Out of Whack

screenshot from Out of Whack
This entry is part 11 of 40 in the series Pandemic Year


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It’s not every year we get snow in dogwood season. This particular year, the wild weather simply adds to the impression that the world is completely out of whack.

catching snowflakes
their little spikes

Marooned in our homes, tempers fray. We wonder how long this will go on, worry about finances and food shortages. I watch a pair of scarlet tanagers—treetop birds—reduced to feeding near the ground and foraging for invertebrates in the creek.

than our open mouths

But spring is always a puzzle: the innumerable ways that spikiness blossoms and leaves us.


Process notes

I’ve been trying hard to take my time with the videos in this series, and not rush them out as is my wont. Quite often this has led to some unexpected last-minute changes, as with the concluding line of prose here. I simply felt that the idea of spikiness hadn’t yet been adequately explored. And I have felt especially strongly this year just what a strange, perilous and miraculous thing a northern-hemisphere spring really is, even in normal circumstances.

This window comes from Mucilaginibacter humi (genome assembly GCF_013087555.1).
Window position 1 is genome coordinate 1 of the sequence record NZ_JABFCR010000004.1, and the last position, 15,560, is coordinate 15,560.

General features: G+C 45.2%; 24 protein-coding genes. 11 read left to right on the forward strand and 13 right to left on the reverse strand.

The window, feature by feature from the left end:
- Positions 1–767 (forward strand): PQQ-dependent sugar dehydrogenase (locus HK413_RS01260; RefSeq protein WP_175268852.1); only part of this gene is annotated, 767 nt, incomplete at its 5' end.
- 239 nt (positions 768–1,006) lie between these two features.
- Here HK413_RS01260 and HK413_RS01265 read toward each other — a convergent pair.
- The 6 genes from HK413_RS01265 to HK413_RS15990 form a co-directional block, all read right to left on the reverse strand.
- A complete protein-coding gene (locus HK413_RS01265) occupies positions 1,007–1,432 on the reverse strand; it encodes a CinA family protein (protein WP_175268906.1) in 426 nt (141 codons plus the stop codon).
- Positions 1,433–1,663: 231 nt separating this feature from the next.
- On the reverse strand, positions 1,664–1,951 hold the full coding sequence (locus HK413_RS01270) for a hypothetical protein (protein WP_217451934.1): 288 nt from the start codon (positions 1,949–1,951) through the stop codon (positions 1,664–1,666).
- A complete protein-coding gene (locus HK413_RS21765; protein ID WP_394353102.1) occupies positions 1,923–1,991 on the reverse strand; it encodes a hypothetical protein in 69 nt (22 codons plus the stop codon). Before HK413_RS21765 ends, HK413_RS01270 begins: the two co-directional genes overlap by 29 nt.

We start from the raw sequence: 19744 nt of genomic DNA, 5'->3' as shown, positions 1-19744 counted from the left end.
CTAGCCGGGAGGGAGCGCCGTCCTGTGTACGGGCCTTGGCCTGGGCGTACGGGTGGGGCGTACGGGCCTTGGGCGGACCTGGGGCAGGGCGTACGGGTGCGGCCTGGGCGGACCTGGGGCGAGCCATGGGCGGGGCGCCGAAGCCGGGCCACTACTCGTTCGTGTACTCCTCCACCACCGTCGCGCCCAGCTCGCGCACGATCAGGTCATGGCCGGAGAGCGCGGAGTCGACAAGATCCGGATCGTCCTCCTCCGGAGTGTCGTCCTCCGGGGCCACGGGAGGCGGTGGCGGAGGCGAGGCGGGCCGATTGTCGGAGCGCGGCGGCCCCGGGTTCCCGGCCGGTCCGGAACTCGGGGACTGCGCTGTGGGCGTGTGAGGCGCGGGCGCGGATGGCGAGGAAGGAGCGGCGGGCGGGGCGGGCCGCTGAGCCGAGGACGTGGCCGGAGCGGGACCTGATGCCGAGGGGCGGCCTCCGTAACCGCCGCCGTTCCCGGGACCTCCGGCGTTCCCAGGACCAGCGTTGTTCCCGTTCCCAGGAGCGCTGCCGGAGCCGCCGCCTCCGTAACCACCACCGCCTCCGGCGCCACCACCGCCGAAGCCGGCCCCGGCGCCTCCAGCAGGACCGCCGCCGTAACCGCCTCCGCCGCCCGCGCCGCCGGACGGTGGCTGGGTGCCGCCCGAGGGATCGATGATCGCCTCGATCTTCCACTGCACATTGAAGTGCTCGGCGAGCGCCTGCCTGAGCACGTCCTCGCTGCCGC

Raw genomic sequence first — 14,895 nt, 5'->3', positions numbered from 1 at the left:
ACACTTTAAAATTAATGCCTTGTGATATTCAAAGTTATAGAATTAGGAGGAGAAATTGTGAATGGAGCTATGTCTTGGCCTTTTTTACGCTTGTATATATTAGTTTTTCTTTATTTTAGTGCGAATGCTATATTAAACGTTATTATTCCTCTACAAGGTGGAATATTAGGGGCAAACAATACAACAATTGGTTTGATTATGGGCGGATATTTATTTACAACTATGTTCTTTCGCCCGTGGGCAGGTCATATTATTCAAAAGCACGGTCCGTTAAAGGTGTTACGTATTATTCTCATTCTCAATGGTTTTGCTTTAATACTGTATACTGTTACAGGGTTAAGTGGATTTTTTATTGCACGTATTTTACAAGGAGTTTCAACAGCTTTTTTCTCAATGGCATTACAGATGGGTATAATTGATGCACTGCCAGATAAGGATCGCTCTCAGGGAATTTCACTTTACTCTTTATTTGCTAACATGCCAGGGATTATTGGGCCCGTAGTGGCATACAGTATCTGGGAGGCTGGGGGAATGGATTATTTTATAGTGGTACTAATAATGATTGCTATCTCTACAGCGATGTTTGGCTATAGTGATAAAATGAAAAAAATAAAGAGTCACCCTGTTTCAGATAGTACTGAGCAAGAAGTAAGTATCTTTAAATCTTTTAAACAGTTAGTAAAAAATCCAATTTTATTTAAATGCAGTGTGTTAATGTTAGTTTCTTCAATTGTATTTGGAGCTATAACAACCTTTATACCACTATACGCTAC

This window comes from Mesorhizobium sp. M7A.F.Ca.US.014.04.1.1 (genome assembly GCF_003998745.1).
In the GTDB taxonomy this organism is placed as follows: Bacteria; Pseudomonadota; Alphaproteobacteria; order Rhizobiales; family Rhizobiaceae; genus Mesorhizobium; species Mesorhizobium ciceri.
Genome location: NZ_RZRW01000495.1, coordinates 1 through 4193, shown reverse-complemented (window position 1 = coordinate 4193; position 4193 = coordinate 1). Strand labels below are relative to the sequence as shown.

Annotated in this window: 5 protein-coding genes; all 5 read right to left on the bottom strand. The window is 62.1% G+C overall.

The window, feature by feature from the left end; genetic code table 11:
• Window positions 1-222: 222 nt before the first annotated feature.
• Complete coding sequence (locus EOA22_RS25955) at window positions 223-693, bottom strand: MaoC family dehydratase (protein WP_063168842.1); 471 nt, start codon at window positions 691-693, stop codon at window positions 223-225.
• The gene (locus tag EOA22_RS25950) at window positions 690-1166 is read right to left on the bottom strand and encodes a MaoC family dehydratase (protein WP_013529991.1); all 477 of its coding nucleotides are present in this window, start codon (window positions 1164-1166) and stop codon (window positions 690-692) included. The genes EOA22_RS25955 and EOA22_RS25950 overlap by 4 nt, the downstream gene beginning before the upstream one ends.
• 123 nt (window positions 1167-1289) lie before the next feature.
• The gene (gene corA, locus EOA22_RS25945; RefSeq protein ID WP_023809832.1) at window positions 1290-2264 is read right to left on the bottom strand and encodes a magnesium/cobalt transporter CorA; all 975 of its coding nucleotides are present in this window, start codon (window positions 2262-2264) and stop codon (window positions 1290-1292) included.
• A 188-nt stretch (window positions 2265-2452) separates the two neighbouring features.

The video has gone through three major drafts—about the same as the text, though largely unrelated to the changes there. I’m always a bit uncomfortable with too tight a fit between text and imagery in a videopoem, but I thought I might ameliorate the effect of mere illustration here with a split-screen suggesting outer vs. inner landscapes, using some old footage from (I think) the Tate Modern, altered enough to where I don’t think I’m simply ripping off the artist, whom I can’t credit because I failed to make a note of her name.

Obviously this entire videopoem is, in part, an exercise in obliqueness. It’s interesting to note that independently produced videos referencing COVID-19 or coronavirus explicitly on YouTube will be suppressed in search results in order to limit the spread of unofficial information. That’s not why I left out any reference to the virus here, though; at this point, it’s simply unnecessary to call it out. It permeates our thoughts… and soon enough, perhaps, our bodies as well.

I suppose it’s worth mentioning that although the haibun in this series are nonfiction, the “we” in this case is pretty general; tempers aren’t actually fraying much where I’m staying, I’m happy to say. Which is not to say some of us aren’t still a bit spiky before we get our morning coffee…